Games in 1985 were designed by relatively small teams: "Rampage" was made by Colin and Nauman, with help from artist Sharon Perry and game-tester Jim Belt and music from Mark Bartlow. And that was it. Though Nauman doesn't remember Bally/Midway trying to squash "Rampage," Colin said that for months the game was deemed too unconventional to be an obvious smash -- never mind their concerns about asking players to be a bad guy. But after the company landed new management, "Rampage" was fast-tracked, arriving in arcades, convenience stores and pizza parlors in 1986. It was an immediate hit. So much so that Nauman was forced to add new levels after the game's first week, to make it a little harder. So much so that when Chicago-based game developer Williams Electronics acquired Bally/Midway in 1988, the only two game designers it didn't fire were Colin and Nauman.
They had a signature -- their games were funny, colorful. A monster in "Rampage" who was defeated by the military would shrink back to human size (werewolf-style) and tiptoe off-screen, wearing only a towel. Their basketball classic, "Arch Rivals," allowed players to pants opponents; their football game, "Pigskin 621 A.D.," came with a "bad attitude" opinion, that basically let a player just start fights.
By 1992, Colin and Nauman had left Bally/Midway to start their own company, Game Refuge in Downers Grove; they had hits with the satiric war game "General Chaos" and "Rampage World Tour," a 1997 sequel. But the arcade business was in steep decline. Nauman left, Colin moved the company to Homewood, and "Rampage," an artifact from another era, became a faintly remembered novelty.
Today, "Rampage" is a fond memory for gamers of a certain age. But if it never enjoyed the household-name recognition of '80s arcade standards like "Frogger" and "Donkey Kong," said Nick Thorpe, a writer at the UK-based Retro Gamer magazine, "that's partially because there weren't any sequels until after the arcade's peak popularity, and partially because it was hard to elaborate on the concept -- there are only so many ways for a giant lizard to destroy a building, after all."
These days, Colin, 61, and Nauman, 59, are still in the business. Colin runs a smaller Game Refuge from his home; and Nauman, a senior designer at Chicago-based WMS Gaming (the former Williams), designs video slot machines. The games of their heyday, however, still haunt the Galloping Ghost in Brookfield, a kind of playable museum of the golden age of arcades. Doc Mack, the owner, even devoted a section to Colin and Nauman's work: "Because to me, those guys are movie stars who never got recognition. They were artists, with a point of view, who found a way to turn limitations into something smart. The funny thing, after 32 years, there's nothing quite like 'Rampage.' At least once a week I come across a parent sharing it with their kids, and we have other games where you destroy cities, but nothing gets the same smiles."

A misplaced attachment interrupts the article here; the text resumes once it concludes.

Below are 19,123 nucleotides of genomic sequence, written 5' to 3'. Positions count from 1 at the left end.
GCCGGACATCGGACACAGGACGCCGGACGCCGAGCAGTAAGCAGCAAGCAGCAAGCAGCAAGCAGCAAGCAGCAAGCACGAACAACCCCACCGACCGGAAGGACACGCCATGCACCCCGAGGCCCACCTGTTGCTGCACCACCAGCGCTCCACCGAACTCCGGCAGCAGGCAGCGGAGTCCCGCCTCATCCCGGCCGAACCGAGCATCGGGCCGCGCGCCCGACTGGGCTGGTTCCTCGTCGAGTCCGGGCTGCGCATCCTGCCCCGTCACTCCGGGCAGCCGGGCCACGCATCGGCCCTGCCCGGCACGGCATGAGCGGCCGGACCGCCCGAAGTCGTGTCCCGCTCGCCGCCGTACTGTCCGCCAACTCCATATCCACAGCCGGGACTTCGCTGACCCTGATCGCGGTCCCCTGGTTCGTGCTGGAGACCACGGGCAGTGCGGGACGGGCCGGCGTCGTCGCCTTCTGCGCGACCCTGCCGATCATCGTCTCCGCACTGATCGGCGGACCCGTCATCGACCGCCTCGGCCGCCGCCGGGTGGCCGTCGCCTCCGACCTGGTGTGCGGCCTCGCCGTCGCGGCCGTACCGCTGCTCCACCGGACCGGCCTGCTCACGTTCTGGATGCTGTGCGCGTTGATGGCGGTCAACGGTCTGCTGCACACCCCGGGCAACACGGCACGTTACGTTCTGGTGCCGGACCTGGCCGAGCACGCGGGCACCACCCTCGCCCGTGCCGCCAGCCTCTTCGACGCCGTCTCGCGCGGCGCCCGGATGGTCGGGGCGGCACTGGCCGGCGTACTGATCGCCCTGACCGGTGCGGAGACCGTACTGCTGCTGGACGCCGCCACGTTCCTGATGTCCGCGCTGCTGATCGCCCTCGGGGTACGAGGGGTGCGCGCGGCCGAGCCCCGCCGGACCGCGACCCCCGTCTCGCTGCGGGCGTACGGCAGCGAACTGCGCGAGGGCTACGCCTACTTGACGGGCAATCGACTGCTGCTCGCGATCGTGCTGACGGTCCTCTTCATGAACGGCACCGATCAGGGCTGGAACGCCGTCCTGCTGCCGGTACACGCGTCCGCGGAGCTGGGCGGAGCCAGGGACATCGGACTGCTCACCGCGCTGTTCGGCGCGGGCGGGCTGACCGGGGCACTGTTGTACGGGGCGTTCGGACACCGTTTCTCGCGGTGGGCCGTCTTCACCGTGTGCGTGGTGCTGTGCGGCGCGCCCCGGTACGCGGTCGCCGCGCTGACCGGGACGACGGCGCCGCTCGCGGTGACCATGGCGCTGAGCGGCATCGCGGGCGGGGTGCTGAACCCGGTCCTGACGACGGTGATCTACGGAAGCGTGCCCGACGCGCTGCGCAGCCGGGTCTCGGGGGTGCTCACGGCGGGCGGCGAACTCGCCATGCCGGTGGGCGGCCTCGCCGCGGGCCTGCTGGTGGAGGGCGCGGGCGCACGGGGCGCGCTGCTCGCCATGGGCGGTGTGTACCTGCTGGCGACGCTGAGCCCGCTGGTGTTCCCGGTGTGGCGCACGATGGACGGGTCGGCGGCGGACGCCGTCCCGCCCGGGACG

"Rampage" director Brad Peyton is a fan.
And so is the movie's star, Dwayne Johnson -- both spoke often during production about afternoons wasted on "Rampage." Colin and Nauman receive no royalties now from the original "Rampage" and will receive no money from the film. But last spring, when the movie came to Chicago for a couple of weeks (the story is set in Illinois, but was mostly filmed in Atlanta), Colin was invited to the set. He was asked to be an extra. And so he became, essentially, perversely, a Chicagoan running scared through the streets, from his own inventions.
Nauman wasn't invited at all.
He was just the programmer. But he left his home in Yorkville and strolled onto the set anyway. Someone asked him what he was doing. He said he made the game "Rampage." So they let him stay awhile. He watched fake Army guys running through the city, and real helicopters swooping into fake action. Then, after an hour and a half, he just smiled to himself and took the train back home.
(c)2018 the Chicago Tribune
Visit the Chicago Tribune at www.chicagotribune.com
Distributed by Tribune Content Agency, LLC.
This article is written by Christopher Borrelli from Chicago Tribune and was legally licensed via the Tribune Content Agency through the NewsCred publisher network. Please direct all licensing questions to email@example.com.